I had originally devised a document that outlined how spells would interact with enemies in a combat scenario. After figuring out how the gesture input system worked and how simple the gestures had to be in order to be consistently responsive, I had to completely redo the design for spells.
Before I continue, I want to mention that at this time I had decided to make this game to be made for the Oculus Rift Consumer version. Which means that the controls have to match the new motion controls that Oculus unveiled earlier this year. I was ecstatic that the consumer version had it’s own motion controls because that means that my game idea is now feasible under just one hardware package. Yes, I need to redo certain control systems to take advantage of their setup as opposed to my own, but I was glad that I can unify controls under one concrete setup.
Anyways, the original idea for spells doesn’t work well with how the system recognizes spells. So I couldn’t have the spell link to another spell in order to create a more advanced spell and slight deviations of one spell couldn’t be relied upon since the system won’t be able to pick up those slight variations as a separate spell. So I decided to leave it as it was during my initial testing of recognizing three separate spells. The player will currently have three starting spells and in order to learn new, more powerful spells, the player will have venture forth in the world and find magical skills that they can learn (basically learn new gestures). I think this is the most simple and efficient use of my current technology. This leaves spells in it’s most basic form and won’t confuse players on how to create the appropriate gestures for the game to recognize. Having more complex gestures will mean that the magic spell is more powerful than the current simple gestures. And in order for the weaker magic skills to scale with the player, they will also grow in strength depending on the player’s level and stat growth.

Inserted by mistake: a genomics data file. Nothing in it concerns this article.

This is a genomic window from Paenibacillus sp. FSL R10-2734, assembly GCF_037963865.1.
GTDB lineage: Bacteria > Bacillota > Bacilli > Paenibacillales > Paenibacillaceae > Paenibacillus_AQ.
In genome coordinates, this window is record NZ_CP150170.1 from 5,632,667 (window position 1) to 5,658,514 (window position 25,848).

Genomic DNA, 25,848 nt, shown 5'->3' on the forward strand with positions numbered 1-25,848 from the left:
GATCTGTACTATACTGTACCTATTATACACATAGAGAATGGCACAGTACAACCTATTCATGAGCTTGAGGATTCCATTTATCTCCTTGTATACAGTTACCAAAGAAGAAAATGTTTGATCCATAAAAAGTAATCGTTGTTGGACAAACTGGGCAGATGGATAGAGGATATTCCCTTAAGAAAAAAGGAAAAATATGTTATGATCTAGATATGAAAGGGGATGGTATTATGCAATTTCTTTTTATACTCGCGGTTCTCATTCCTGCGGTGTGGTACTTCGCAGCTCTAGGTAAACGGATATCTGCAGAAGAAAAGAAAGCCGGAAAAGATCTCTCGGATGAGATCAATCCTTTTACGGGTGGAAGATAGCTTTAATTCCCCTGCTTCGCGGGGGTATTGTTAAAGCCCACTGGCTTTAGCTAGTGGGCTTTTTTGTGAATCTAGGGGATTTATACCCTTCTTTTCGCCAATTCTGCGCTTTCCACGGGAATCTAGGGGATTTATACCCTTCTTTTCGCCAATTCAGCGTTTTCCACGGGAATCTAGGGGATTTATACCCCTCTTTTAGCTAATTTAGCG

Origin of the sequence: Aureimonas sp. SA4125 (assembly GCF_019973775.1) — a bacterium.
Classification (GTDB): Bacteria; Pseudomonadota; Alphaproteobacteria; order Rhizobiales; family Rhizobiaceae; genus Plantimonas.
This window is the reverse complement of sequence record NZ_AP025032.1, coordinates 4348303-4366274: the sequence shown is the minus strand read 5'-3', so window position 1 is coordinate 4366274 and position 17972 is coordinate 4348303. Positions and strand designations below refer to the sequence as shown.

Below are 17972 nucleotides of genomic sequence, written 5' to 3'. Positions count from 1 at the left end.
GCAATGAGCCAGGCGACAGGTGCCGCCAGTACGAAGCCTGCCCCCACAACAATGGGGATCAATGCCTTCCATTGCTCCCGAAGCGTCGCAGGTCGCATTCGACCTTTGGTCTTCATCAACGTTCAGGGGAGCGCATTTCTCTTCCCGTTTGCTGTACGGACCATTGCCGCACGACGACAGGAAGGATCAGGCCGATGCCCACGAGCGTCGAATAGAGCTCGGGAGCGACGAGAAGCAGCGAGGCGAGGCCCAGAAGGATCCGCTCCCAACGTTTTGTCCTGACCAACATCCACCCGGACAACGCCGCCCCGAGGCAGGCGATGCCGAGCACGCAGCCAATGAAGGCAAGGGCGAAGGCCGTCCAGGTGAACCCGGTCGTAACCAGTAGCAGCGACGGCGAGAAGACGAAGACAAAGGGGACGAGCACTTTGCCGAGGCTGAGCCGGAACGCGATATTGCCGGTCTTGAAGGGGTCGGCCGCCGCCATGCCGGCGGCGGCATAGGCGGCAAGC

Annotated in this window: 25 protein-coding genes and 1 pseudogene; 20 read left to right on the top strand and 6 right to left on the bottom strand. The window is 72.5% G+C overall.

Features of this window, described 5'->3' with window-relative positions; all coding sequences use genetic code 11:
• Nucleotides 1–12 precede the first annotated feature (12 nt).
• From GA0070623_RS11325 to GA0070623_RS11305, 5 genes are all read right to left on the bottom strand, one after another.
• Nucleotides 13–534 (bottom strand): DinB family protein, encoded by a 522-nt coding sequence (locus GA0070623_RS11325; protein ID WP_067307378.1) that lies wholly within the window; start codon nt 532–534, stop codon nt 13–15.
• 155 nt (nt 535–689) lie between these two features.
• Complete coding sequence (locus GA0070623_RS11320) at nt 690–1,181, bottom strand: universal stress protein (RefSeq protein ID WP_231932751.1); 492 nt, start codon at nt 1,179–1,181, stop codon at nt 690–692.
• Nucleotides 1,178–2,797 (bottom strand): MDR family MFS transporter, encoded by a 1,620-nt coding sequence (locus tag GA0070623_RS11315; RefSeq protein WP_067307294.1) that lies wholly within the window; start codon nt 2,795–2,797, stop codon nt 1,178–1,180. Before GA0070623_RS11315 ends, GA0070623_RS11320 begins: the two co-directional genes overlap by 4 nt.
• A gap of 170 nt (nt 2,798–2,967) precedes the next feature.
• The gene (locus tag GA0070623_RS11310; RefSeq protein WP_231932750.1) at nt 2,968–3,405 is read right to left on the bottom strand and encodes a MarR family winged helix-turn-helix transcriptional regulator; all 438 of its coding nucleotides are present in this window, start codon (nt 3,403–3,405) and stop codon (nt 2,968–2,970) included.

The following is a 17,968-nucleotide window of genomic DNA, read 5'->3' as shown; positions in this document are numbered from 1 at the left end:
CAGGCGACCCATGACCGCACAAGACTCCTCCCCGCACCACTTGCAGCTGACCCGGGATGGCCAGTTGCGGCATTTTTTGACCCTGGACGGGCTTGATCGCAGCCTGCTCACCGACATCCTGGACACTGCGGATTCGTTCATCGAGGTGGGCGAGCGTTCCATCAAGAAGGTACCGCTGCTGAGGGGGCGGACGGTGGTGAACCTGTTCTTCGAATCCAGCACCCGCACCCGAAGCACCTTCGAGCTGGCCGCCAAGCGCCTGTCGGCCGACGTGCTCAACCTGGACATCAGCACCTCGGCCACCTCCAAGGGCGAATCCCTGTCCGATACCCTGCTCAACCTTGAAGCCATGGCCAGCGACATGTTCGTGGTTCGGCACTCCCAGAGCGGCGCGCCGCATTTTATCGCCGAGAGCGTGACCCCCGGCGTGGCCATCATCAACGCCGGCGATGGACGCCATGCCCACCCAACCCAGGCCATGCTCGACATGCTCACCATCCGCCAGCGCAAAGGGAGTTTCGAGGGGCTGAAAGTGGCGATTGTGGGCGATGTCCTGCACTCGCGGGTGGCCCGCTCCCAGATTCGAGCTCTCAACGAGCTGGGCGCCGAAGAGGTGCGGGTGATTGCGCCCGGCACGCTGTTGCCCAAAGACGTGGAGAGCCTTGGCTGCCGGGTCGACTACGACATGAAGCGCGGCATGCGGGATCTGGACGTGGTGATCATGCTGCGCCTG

Thinking on the control system that the Oculus will present, I also decided that instead of forcing the player to cast spells with their right motion controller, they should be allowed to cast it with their left motion controller as well. This way, players are not restricted on how they want to perform their gestures (there will also be a menu option to swap left and right hand control setups). Another awesome idea popped up when I was thinking about the whole left and right gesture inputting hands; what if the player could perform gestures simultaneously in order to perform the highest spell class, a summoning!
I haven’t been able to test this and I won’t be able to unless I get access to an Oculus Rift Consumer edition development kit, but I think it would be an amazing way to summon forth creatures using both hands. Perhaps, by combining two different but compatible skills together that the player can perform ‘secret’ or ‘lost’ magic that can be either stronger or have new and interesting effects on enemies and possibly the environment.